Measure E Elk Grove sales tax oversight committee plan approved, citizen offers criticism

With the passage last November of Elk Grove's $23 million annual sales tax increase under Measure E, the Elk Grove City Council took a step to establishing a citizen's oversight committee at their Wednesday, January 25 meeting. 

As part of the Measure, voters were promised the establishment of the oversight committee. The city finance director Matt Paulin presented information on that committee to the city council. 

During his presentation, Paulin noted that the committee would have five members, all nominated by Mayor Bobbie Singh-Allen. Appointments will be made with the consent of Singh Allen's four councilmen, Rod Brewer, Sergio Robles, Kevin Spease, and Darren Suen. 

The appointees will meet semi-annually. Their proposed task is to review budgets for the new revenue, examine expenditures and review the city's annual independent auditor report relating to Measure E.

Of significance, the committee cannot make recommendations on the use of Measure E revenues.  

Calling the committee an "advisory body," Paul told the city council that the "committee really doesn't direct staff on how to use the money, or what those priorities are; that's your prerogative."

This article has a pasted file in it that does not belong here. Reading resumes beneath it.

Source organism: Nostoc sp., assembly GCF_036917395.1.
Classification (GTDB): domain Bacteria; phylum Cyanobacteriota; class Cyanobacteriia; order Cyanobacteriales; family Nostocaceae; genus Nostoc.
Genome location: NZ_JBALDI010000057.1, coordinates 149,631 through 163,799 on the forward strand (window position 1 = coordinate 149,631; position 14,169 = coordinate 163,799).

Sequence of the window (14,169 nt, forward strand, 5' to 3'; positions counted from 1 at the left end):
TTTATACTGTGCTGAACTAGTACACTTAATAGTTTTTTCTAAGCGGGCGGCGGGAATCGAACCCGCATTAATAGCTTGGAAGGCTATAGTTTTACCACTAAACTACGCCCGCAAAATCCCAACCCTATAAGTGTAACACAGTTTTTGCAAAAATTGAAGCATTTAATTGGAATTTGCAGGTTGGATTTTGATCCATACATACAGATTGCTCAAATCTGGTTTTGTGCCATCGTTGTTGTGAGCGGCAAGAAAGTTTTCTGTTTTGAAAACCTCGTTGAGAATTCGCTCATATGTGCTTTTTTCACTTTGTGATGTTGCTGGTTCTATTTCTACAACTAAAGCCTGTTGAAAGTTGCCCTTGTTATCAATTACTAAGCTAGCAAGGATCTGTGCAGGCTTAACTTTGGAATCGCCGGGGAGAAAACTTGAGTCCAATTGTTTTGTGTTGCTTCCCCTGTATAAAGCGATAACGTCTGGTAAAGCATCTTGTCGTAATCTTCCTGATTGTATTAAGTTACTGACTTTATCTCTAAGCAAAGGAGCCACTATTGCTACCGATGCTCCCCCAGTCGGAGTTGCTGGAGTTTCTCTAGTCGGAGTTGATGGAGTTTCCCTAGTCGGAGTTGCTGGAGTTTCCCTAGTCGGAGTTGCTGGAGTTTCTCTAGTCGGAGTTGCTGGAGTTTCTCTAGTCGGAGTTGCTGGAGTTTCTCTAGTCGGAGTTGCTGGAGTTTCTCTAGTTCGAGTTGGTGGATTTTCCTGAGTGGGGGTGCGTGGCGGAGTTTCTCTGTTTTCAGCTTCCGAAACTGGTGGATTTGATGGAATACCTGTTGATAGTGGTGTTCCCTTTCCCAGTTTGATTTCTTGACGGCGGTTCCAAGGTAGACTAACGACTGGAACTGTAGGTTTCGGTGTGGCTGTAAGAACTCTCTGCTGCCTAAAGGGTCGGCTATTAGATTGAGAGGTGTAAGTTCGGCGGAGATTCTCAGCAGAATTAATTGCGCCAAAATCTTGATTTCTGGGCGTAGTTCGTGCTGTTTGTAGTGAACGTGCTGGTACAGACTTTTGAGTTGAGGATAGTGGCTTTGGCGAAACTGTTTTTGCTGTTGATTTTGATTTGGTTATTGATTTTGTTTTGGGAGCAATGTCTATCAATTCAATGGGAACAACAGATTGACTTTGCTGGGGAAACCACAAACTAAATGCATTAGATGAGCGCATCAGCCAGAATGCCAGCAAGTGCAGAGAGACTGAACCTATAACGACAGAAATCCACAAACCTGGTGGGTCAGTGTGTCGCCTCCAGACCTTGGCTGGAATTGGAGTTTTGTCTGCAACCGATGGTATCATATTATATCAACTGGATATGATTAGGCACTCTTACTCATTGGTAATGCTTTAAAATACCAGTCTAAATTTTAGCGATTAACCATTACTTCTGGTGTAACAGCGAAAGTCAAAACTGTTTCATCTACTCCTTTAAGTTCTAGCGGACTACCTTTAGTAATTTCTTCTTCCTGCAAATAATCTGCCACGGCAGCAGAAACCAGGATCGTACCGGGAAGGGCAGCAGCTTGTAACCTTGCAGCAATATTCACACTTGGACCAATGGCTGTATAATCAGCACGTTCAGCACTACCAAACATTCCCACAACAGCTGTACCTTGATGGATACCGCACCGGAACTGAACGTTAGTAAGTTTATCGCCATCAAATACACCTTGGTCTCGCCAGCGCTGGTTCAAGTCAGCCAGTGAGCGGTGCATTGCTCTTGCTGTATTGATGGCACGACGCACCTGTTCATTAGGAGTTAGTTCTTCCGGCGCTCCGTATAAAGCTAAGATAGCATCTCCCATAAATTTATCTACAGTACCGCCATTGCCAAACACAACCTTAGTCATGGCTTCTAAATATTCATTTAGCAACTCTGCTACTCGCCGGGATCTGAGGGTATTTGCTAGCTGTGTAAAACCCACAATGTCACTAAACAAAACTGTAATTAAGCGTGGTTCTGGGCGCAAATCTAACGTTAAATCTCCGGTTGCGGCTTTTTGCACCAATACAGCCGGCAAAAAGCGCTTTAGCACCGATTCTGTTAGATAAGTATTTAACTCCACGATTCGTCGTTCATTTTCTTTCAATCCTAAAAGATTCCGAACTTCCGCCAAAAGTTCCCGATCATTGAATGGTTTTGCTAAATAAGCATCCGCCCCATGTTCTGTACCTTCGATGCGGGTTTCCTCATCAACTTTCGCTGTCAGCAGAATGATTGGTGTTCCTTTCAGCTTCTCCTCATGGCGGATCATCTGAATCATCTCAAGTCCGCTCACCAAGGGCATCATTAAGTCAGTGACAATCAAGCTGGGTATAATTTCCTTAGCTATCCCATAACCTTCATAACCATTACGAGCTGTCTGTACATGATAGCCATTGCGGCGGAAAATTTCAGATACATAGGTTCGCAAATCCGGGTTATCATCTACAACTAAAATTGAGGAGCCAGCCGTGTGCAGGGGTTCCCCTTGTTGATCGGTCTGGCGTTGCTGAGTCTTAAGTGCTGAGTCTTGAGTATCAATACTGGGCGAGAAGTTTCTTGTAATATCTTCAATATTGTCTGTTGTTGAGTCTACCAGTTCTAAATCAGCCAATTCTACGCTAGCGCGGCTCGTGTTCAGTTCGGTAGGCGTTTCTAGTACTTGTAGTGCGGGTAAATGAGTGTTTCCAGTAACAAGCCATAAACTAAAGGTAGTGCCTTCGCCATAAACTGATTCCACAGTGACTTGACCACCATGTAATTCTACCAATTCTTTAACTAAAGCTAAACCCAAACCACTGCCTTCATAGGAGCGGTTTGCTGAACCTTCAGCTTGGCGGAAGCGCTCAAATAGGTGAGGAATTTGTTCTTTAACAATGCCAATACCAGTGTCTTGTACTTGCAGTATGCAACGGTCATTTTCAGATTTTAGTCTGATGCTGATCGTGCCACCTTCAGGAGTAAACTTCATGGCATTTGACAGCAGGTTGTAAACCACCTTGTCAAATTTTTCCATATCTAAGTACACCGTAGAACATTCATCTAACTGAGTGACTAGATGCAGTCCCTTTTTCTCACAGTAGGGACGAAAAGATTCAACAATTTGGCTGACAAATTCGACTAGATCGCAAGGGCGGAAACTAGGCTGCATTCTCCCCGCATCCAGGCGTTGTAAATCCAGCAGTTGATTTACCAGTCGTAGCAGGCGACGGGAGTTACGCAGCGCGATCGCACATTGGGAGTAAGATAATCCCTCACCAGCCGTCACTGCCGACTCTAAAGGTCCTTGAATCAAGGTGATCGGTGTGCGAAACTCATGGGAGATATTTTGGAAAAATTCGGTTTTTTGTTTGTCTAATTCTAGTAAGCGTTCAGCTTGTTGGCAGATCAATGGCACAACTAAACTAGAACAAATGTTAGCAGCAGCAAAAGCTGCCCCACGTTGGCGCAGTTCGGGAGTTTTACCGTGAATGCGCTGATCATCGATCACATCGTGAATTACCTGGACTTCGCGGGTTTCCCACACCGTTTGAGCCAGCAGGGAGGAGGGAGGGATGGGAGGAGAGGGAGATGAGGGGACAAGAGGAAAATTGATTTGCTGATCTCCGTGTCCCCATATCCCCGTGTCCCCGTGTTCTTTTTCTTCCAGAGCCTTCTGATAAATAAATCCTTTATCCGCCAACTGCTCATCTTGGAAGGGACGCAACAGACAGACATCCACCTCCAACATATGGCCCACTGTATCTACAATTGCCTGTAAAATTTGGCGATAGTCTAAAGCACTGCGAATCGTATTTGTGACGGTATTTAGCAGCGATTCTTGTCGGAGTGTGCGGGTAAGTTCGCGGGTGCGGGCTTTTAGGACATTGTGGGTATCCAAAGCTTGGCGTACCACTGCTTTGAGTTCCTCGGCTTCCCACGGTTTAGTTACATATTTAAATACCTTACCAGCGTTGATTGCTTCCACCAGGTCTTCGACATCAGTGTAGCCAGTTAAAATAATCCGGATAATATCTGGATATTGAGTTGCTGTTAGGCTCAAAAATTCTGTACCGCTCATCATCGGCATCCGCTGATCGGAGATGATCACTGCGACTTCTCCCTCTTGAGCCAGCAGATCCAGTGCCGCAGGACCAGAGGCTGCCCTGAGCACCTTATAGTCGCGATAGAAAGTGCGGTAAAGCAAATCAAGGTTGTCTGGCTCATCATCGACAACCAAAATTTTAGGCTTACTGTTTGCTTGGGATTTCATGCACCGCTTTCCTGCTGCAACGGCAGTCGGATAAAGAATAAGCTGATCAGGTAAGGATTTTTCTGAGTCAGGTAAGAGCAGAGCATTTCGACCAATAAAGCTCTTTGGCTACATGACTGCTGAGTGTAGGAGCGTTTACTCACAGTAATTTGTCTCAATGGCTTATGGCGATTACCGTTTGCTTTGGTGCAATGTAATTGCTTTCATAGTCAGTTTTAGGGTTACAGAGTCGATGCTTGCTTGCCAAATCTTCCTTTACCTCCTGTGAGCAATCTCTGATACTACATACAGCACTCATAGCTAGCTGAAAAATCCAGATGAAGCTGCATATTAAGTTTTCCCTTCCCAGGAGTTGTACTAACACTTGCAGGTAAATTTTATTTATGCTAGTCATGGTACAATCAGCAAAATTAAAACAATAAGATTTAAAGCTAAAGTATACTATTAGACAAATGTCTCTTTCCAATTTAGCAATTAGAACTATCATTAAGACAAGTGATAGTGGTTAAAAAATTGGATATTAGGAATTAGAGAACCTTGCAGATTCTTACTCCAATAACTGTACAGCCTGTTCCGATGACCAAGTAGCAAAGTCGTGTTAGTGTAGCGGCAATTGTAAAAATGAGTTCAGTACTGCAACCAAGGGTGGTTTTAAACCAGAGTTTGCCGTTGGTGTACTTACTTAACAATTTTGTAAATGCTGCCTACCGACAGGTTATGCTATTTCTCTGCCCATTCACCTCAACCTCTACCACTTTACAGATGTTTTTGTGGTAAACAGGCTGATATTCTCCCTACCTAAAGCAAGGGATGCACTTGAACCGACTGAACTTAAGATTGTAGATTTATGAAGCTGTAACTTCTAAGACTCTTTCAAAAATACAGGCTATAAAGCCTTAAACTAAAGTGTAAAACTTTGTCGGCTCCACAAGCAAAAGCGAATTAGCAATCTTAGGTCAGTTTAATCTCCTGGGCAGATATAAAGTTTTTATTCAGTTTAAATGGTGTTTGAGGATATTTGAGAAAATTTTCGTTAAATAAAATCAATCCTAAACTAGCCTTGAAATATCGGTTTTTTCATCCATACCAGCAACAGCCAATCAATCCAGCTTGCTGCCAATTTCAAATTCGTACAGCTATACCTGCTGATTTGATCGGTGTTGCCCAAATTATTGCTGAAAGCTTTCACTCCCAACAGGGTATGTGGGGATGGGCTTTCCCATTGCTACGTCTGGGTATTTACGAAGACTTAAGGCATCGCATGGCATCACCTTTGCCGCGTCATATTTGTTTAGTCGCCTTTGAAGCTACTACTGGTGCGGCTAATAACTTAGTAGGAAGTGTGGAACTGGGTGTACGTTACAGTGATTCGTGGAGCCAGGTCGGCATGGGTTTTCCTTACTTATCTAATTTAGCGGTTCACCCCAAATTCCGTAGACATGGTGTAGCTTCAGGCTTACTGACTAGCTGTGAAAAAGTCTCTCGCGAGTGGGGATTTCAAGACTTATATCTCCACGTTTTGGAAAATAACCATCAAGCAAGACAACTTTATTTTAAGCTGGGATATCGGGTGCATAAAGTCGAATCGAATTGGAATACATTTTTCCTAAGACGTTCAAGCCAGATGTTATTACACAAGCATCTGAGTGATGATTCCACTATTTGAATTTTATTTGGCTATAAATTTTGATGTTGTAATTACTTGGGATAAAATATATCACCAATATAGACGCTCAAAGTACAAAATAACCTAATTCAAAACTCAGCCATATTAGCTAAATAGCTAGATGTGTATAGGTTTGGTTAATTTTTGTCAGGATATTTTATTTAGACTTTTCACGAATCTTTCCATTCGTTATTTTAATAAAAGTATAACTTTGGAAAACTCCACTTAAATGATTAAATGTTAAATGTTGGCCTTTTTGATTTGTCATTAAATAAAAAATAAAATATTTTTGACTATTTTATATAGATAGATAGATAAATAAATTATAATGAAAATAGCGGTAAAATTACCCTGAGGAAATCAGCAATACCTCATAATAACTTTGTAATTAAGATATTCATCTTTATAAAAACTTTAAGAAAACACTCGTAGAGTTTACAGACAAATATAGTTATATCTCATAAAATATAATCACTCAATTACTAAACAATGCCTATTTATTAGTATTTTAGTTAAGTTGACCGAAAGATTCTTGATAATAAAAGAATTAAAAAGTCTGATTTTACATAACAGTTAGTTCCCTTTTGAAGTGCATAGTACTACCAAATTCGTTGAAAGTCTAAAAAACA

During public comment, Elk Grove resident Randy Bekker seemingly criticized the committee's functions. Bekker suggested that the committee should also be tasked with making spending recommendations. 

"Where is the citizens' oversight; where is the citizens' comments'; where is the citizens' intervention, partnership," Bekker asked the city council. "It's not on that board, it's ridiculous." (see Mr. Bekker's entire commentary in the video below). 

During city council deliberation, Councilmember Darren Suen brushed off Bekker's critique. Suen stressed that the Measure E money would be spent at the city council's discretion. 

"The decision power still rests with this council, that's what we were elected to do," Suen said. 

The city has promised to use the annual windfall for various programs centered on quality of life issues and public safety and addressing the city's growing homeless population. Although the city made several promises, it is under no statutory obligation to fulfill them.  

The sales tax increase starts in April and is in effect for perpetuity. 

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